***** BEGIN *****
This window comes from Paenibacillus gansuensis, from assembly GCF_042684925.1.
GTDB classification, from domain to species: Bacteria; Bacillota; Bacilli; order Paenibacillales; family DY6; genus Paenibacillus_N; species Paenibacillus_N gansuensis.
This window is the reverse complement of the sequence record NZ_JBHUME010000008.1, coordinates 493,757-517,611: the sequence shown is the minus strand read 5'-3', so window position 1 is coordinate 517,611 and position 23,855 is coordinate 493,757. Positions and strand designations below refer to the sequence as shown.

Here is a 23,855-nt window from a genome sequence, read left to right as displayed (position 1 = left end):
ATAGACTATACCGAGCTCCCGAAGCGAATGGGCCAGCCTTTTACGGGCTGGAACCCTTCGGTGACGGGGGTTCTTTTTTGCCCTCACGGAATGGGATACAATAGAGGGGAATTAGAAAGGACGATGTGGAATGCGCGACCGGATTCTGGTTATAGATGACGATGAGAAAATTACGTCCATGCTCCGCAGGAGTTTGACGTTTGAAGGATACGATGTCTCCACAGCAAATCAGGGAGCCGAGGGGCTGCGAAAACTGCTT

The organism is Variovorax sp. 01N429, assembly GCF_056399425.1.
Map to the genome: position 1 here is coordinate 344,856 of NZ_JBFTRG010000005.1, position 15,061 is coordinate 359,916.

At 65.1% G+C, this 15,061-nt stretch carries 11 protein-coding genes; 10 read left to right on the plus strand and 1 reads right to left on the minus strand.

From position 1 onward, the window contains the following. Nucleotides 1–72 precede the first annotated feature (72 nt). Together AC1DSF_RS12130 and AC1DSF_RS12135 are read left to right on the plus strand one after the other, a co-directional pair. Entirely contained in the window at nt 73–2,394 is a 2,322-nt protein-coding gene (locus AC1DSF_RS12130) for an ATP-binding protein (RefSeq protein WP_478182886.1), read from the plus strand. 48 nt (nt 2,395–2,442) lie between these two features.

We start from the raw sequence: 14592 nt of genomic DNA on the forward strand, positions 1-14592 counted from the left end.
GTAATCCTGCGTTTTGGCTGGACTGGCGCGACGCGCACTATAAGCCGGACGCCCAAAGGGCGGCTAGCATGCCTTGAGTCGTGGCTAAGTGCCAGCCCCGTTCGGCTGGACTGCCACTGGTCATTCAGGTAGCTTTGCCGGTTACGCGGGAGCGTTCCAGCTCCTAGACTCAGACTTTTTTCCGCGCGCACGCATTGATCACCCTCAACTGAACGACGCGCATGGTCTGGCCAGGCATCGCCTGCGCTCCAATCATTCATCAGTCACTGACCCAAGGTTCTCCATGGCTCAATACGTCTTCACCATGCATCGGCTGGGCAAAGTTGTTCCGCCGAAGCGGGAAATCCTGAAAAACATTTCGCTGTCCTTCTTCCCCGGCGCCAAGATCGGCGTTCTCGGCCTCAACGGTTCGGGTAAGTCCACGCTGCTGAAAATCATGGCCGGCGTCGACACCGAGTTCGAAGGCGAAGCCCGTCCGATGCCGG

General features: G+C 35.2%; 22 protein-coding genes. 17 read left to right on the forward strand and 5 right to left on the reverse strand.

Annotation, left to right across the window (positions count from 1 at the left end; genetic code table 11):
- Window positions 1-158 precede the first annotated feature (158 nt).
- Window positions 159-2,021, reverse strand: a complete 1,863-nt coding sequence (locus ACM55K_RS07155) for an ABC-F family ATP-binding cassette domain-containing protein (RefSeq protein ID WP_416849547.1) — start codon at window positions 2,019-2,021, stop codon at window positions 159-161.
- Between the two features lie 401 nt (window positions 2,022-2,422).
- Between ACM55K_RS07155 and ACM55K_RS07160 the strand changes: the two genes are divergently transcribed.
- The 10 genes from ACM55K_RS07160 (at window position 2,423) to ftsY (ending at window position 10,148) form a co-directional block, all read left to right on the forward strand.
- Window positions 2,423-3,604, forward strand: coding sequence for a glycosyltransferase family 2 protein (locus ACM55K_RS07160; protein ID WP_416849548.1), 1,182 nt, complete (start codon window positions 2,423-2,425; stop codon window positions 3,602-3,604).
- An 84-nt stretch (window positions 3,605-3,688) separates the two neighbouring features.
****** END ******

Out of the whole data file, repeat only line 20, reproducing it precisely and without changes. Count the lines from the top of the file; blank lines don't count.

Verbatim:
- An 84-nt stretch (window positions 3,605-3,688) separates the two neighbouring features.